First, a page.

UAE sedition trial: Observers who monitored the trial of the 94 accused from their detention until the verdict was delivered found it was conducted in an atmosphere of transparency and clarity, the Emirates Human Rights Association said yesterday.
Emirati human rights group saw no evidence of prisoner abuse
DUBAI // Observers who monitored the trial of the 94 accused from their detention until the verdict was delivered found it was conducted in an atmosphere of transparency and clarity, the Emirates Human Rights Association said yesterday.
Association board members said the trial and verdict were fair and just, and the judges honest and diligent in their handling of the case.
Four board members attended every session of the four-month trial, and three of them conducted a news conference yesterday at the association's headquarters in Dubai.
"The sentences were handed fairly in accordance with the laws of the UAE regardless of the accused's position in society," said Mohammed Salem Al Kaabi, a board member and one of the four who monitored the trial.
"One of the people convicted was a member of a ruling family, he received no leniency or special treatment, and this proves that it was a just and fair trial."
Mr Al Kaabi said there was no need for international human-rights bodies to have observed the proceedings. "There are 148 associations dealing with human rights issues in the UAE, which are enough to ensure that the right of the detainees are protected. I don't think we need outside monitoring," he said.
"The judges allowed every detainee the chance to speak for themselves with total freedom and without any criticism," said Jamila Al Hamli, an association board member who also monitored the trial.
The association said it would continue to monitor the imprisonment of those who were convicted and ensure their rights were not infringed upon, "Our job doesn't stop with the verdict, it is ongoing," Mr Al Kaabi said.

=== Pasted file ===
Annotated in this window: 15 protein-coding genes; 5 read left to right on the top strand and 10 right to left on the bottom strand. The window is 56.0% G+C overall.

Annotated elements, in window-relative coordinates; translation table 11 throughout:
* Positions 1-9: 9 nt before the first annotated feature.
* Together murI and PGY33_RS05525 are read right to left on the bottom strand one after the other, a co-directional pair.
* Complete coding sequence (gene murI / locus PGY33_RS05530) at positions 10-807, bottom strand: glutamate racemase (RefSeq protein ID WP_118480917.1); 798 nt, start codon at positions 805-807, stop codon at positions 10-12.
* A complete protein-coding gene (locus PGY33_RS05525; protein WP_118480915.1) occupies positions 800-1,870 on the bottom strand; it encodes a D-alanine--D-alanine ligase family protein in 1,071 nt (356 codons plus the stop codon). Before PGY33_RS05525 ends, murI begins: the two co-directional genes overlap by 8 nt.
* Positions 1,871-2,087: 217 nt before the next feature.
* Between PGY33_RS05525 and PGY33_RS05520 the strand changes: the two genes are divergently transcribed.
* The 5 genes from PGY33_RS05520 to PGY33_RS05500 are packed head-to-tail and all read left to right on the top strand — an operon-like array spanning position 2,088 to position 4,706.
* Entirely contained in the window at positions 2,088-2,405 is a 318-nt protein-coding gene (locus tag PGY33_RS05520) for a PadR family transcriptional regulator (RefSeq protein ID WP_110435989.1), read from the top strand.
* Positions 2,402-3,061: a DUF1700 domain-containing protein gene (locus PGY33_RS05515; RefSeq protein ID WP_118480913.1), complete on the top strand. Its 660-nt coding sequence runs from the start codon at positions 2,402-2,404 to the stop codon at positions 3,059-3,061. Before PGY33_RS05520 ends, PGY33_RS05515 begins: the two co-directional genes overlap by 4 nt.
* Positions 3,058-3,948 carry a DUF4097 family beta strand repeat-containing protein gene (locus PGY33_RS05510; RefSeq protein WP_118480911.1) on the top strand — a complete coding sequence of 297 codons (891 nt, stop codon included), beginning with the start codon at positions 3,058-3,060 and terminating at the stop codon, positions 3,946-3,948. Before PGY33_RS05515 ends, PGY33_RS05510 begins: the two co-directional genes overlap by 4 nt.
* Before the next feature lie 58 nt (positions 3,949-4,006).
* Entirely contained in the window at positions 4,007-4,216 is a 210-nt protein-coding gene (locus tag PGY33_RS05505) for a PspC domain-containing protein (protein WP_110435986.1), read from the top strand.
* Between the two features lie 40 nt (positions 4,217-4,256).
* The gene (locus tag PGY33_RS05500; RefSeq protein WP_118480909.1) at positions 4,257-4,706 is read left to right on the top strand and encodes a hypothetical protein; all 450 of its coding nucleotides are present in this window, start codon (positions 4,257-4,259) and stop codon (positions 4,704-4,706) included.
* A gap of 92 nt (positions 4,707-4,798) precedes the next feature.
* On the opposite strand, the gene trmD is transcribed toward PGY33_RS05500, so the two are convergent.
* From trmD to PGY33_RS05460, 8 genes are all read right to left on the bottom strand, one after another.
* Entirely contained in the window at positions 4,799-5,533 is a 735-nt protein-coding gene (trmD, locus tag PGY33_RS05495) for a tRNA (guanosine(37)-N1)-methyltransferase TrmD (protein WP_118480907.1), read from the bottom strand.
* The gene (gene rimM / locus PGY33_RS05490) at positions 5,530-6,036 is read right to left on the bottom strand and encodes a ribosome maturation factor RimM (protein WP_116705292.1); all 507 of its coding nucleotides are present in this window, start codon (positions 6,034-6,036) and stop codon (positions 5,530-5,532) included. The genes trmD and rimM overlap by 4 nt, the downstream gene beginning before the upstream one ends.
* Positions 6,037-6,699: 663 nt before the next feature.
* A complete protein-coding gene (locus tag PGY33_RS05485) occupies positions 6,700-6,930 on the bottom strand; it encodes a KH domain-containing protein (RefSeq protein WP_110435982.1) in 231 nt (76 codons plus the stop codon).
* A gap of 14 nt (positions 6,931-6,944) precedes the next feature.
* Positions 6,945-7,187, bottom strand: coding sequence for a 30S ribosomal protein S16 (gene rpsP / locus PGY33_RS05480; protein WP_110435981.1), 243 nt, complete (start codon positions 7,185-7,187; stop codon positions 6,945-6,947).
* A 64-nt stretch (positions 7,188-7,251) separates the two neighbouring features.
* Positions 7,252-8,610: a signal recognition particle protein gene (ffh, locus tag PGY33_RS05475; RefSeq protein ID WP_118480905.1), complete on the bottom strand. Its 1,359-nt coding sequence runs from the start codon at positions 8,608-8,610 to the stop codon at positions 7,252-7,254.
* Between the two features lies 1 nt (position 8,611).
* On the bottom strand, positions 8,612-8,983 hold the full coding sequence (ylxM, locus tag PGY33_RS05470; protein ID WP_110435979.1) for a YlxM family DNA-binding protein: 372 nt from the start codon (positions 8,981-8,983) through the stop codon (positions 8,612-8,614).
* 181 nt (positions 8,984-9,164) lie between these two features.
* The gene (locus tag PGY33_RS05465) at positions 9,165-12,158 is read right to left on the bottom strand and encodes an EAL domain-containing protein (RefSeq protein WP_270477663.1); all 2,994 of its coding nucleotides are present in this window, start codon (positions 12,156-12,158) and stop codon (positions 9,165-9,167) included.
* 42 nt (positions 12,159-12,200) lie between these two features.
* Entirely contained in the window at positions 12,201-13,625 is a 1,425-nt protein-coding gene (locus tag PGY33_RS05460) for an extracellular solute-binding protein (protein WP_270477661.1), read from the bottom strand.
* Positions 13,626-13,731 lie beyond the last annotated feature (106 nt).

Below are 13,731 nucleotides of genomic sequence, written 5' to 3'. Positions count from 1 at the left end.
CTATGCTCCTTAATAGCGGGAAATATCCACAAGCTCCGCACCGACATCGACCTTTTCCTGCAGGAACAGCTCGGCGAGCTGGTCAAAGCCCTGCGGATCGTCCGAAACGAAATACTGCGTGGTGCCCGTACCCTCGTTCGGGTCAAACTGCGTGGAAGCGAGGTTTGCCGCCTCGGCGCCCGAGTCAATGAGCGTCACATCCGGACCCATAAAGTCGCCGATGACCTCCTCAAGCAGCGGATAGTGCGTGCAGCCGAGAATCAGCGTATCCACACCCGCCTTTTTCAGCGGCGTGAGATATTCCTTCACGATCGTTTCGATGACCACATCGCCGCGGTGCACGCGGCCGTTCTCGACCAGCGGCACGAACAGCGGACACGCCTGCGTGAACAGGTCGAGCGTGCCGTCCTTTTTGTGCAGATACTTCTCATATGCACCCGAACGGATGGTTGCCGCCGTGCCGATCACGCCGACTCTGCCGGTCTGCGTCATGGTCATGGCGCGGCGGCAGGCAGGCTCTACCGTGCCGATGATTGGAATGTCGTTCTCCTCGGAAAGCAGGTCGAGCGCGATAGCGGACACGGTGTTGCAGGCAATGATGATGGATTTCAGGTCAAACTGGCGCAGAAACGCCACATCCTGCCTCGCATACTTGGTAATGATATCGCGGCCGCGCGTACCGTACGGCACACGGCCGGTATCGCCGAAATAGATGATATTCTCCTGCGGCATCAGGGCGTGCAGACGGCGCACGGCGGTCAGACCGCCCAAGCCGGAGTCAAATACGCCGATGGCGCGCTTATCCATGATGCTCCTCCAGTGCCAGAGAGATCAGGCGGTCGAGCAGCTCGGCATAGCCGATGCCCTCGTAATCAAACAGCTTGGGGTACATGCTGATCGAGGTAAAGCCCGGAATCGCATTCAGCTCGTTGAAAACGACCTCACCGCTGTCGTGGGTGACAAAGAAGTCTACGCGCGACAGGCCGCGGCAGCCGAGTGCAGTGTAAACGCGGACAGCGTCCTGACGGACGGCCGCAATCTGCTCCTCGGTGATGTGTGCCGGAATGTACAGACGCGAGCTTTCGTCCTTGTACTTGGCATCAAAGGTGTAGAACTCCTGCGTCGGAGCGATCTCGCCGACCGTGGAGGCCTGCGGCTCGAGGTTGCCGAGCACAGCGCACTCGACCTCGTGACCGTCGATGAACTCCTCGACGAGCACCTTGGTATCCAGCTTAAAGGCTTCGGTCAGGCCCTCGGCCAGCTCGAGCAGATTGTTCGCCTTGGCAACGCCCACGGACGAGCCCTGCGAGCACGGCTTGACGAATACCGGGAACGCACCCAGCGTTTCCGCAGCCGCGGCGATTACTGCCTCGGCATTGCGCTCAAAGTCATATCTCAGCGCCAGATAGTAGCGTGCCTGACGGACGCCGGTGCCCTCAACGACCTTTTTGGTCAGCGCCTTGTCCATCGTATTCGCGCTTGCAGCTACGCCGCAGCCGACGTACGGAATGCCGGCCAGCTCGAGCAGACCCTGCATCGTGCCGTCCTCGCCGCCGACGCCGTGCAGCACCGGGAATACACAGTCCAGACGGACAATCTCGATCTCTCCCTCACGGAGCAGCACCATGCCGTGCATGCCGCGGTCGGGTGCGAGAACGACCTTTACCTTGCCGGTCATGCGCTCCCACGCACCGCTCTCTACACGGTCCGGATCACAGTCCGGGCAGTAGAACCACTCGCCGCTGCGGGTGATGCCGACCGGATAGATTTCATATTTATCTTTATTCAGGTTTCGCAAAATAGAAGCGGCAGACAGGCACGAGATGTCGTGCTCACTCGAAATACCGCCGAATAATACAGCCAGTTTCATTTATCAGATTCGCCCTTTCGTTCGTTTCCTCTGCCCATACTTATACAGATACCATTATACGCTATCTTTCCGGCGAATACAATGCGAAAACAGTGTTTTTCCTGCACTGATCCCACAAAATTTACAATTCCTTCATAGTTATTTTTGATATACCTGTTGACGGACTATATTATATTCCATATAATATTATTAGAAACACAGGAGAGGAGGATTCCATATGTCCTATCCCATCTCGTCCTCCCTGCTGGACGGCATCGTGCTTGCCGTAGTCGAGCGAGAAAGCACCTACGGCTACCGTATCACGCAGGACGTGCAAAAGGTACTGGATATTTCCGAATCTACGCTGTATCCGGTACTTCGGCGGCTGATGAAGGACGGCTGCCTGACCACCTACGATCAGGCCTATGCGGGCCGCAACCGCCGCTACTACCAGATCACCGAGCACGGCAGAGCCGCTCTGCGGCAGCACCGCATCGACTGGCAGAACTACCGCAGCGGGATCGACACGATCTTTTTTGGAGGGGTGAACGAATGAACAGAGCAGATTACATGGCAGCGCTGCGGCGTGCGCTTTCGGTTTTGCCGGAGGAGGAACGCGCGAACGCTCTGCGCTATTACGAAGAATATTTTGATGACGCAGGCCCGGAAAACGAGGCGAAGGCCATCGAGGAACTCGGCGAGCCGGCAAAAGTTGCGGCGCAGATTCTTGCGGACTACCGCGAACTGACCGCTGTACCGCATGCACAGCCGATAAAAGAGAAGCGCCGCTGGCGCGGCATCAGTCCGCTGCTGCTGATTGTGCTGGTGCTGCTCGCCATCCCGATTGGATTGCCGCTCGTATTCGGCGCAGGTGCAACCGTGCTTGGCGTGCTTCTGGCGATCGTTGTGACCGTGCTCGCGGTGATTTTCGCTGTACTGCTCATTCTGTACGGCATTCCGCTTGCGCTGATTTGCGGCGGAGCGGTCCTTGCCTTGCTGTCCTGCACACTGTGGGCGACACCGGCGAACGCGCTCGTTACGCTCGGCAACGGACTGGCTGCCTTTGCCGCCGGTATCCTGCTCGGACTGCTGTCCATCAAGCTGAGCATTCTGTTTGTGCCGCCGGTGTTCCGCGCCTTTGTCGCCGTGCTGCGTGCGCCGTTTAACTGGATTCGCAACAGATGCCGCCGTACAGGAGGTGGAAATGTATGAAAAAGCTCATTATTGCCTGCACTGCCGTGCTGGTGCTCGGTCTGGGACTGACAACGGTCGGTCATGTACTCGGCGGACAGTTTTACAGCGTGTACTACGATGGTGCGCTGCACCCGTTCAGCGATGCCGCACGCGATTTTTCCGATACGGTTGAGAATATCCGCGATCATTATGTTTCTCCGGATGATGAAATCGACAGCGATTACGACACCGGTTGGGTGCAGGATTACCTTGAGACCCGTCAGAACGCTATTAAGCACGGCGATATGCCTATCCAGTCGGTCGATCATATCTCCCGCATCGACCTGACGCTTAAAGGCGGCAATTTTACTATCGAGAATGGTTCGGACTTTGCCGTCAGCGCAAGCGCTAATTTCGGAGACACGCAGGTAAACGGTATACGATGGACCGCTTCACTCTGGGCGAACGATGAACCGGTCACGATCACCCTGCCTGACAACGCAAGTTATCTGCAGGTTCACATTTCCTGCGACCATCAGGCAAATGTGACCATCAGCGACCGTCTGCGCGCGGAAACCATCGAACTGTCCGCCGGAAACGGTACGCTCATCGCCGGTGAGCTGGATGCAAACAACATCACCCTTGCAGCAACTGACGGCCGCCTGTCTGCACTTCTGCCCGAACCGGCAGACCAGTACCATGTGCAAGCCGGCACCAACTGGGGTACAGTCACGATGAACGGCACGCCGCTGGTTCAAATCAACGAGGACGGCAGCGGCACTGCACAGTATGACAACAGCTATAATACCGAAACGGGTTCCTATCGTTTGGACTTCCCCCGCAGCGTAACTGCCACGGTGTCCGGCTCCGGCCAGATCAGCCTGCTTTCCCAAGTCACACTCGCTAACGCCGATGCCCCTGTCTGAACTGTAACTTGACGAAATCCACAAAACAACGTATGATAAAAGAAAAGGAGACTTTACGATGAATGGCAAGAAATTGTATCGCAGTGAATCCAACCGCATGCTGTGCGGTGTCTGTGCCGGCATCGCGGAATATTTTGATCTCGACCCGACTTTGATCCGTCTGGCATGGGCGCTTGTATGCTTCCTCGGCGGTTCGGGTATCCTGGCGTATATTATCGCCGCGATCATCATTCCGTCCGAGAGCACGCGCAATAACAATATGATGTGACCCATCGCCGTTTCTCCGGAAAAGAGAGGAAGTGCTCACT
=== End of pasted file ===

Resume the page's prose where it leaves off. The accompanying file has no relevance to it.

Ali Salem Al Qaishi, head of the association's committee on prisoner and detainee protection and one of the four monitors, said that they had not received any complaints of abuse or torture from the accused during the trial.
"From our own monitoring we saw no signs of abuse and no complaints were made to us. But a number of them did say in court that they were tortured, and we immediately raised the need for an investigation on the matter, which was conducted, but we have not yet received the results of the investigation."
Asked about photographs that are said to show signs of torture of the detainees, Mr Al Qaishi said that was impossible. "If we can't take photographs and none of the detainees have access to a camera, where did they get photographs to publish?"
The association said they received more than 20 complaints from the families of the accused, but none of them were about the trial.
"The complaints were about longer visitation times, which we were able to get for them. We also ensured that their salaries were still being paid throughout their detainment, that was also a major complaint," said Mr Al Kaabi.
"This trial rocked the Emirati community, the Emirati people are very down to earth and I hope that this will be the last of such cases."
Ms Al Hamli said the association would also monitor the 25 people who were acquitted. "As per the UAE law they are entitled to return to their jobs without suffering any penalties," she said. "I want to tell everyone to respect those acquitted as well as those convicted. The UAE is a young country and these cases are new to us and we have to show them that they are still part of our society."
"They are our friends and families. They made mistakes and are now making amends, we will ensure their safety," said Mr Al Kaabi.
Mr Al Kaabi said it was too soon to think about whether the association would present a letter to the President, Sheikh Khalifa, to ask for leniency for those convicted.